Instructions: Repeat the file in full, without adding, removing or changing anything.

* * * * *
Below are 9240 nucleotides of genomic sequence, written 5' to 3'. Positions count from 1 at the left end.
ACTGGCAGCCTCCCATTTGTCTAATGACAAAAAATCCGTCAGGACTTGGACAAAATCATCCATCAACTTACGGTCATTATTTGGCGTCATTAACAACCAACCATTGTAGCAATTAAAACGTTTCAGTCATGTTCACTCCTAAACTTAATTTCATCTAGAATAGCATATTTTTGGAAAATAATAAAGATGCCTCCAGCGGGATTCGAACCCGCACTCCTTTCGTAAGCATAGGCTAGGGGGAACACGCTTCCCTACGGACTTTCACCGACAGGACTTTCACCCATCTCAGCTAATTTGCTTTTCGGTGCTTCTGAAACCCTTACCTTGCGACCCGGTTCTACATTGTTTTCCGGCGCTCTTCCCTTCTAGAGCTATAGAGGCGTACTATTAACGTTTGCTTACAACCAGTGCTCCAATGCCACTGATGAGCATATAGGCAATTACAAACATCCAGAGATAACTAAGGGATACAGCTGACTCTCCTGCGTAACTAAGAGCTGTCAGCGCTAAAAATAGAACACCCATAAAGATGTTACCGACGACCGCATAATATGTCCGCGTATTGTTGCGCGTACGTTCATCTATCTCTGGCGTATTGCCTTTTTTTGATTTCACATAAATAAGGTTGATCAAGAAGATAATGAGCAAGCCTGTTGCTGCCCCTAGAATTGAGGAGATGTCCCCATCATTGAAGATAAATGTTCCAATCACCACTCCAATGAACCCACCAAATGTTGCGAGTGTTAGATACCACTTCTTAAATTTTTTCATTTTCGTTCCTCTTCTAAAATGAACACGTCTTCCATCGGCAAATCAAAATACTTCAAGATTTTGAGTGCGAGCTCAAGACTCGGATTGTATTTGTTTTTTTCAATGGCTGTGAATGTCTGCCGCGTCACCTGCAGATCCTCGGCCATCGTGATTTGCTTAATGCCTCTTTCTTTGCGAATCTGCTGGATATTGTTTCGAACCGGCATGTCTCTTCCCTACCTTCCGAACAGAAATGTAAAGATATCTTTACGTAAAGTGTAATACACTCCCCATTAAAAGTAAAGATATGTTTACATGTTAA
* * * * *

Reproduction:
Below are 9240 nucleotides of genomic sequence, written 5' to 3'. Positions count from 1 at the left end.
ACTGGCAGCCTCCCATTTGTCTAATGACAAAAAATCCGTCAGGACTTGGACAAAATCATCCATCAACTTACGGTCATTATTTGGCGTCATTAACAACCAACCATTGTAGCAATTAAAACGTTTCAGTCATGTTCACTCCTAAACTTAATTTCATCTAGAATAGCATATTTTTGGAAAATAATAAAGATGCCTCCAGCGGGATTCGAACCCGCACTCCTTTCGTAAGCATAGGCTAGGGGGAACACGCTTCCCTACGGACTTTCACCGACAGGACTTTCACCCATCTCAGCTAATTTGCTTTTCGGTGCTTCTGAAACCCTTACCTTGCGACCCGGTTCTACATTGTTTTCCGGCGCTCTTCCCTTCTAGAGCTATAGAGGCGTACTATTAACGTTTGCTTACAACCAGTGCTCCAATGCCACTGATGAGCATATAGGCAATTACAAACATCCAGAGATAACTAAGGGATACAGCTGACTCTCCTGCGTAACTAAGAGCTGTCAGCGCTAAAAATAGAACACCCATAAAGATGTTACCGACGACCGCATAATATGTCCGCGTATTGTTGCGCGTACGTTCATCTATCTCTGGCGTATTGCCTTTTTTTGATTTCACATAAATAAGGTTGATCAAGAAGATAATGAGCAAGCCTGTTGCTGCCCCTAGAATTGAGGAGATGTCCCCATCATTGAAGATAAATGTTCCAATCACCACTCCAATGAACCCACCAAATGTTGCGAGTGTTAGATACCACTTCTTAAATTTTTTCATTTTCGTTCCTCTTCTAAAATGAACACGTCTTCCATCGGCAAATCAAAATACTTCAAGATTTTGAGTGCGAGCTCAAGACTCGGATTGTATTTGTTTTTTTCAATGGCTGTGAATGTCTGCCGCGTCACCTGCAGATCCTCGGCCATCGTGATTTGCTTAATGCCTCTTTCTTTGCGAATCTGCTGGATATTGTTTCGAACCGGCATGTCTCTTCCCTACCTTCCGAACAGAAATGTAAAGATATCTTTACGTAAAGTGTAATACACTCCCCATTAAAAGTAAAGATATGTTTACATGTTAA